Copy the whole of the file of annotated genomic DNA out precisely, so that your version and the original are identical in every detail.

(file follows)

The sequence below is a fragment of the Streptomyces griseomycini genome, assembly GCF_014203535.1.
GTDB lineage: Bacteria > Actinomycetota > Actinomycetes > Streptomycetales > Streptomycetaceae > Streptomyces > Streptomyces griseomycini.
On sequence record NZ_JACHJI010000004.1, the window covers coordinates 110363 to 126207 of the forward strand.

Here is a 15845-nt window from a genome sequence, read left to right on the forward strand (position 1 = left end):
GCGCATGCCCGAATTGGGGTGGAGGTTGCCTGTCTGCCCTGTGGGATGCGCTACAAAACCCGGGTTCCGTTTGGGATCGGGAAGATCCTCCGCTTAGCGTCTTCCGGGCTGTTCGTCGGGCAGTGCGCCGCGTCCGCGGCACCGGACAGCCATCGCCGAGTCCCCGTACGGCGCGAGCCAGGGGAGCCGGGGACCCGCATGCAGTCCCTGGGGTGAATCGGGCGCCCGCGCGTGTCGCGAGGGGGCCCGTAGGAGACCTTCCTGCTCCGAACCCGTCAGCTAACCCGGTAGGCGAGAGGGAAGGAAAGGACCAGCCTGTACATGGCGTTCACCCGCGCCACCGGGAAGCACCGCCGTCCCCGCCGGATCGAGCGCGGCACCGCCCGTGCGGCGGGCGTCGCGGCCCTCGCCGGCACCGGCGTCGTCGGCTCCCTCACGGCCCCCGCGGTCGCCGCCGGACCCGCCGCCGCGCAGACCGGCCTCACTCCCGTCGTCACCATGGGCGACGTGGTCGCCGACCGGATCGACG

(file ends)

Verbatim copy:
The sequence below is a fragment of the Streptomyces griseomycini genome, assembly GCF_014203535.1.
GTDB lineage: Bacteria > Actinomycetota > Actinomycetes > Streptomycetales > Streptomycetaceae > Streptomyces > Streptomyces griseomycini.
On sequence record NZ_JACHJI010000004.1, the window covers coordinates 110363 to 126207 of the forward strand.

Here is a 15845-nt window from a genome sequence, read left to right on the forward strand (position 1 = left end):
GCGCATGCCCGAATTGGGGTGGAGGTTGCCTGTCTGCCCTGTGGGATGCGCTACAAAACCCGGGTTCCGTTTGGGATCGGGAAGATCCTCCGCTTAGCGTCTTCCGGGCTGTTCGTCGGGCAGTGCGCCGCGTCCGCGGCACCGGACAGCCATCGCCGAGTCCCCGTACGGCGCGAGCCAGGGGAGCCGGGGACCCGCATGCAGTCCCTGGGGTGAATCGGGCGCCCGCGCGTGTCGCGAGGGGGCCCGTAGGAGACCTTCCTGCTCCGAACCCGTCAGCTAACCCGGTAGGCGAGAGGGAAGGAAAGGACCAGCCTGTACATGGCGTTCACCCGCGCCACCGGGAAGCACCGCCGTCCCCGCCGGATCGAGCGCGGCACCGCCCGTGCGGCGGGCGTCGCGGCCCTCGCCGGCACCGGCGTCGTCGGCTCCCTCACGGCCCCCGCGGTCGCCGCCGGACCCGCCGCCGCGCAGACCGGCCTCACTCCCGTCGTCACCATGGGCGACGTGGTCGCCGACCGGATCGACG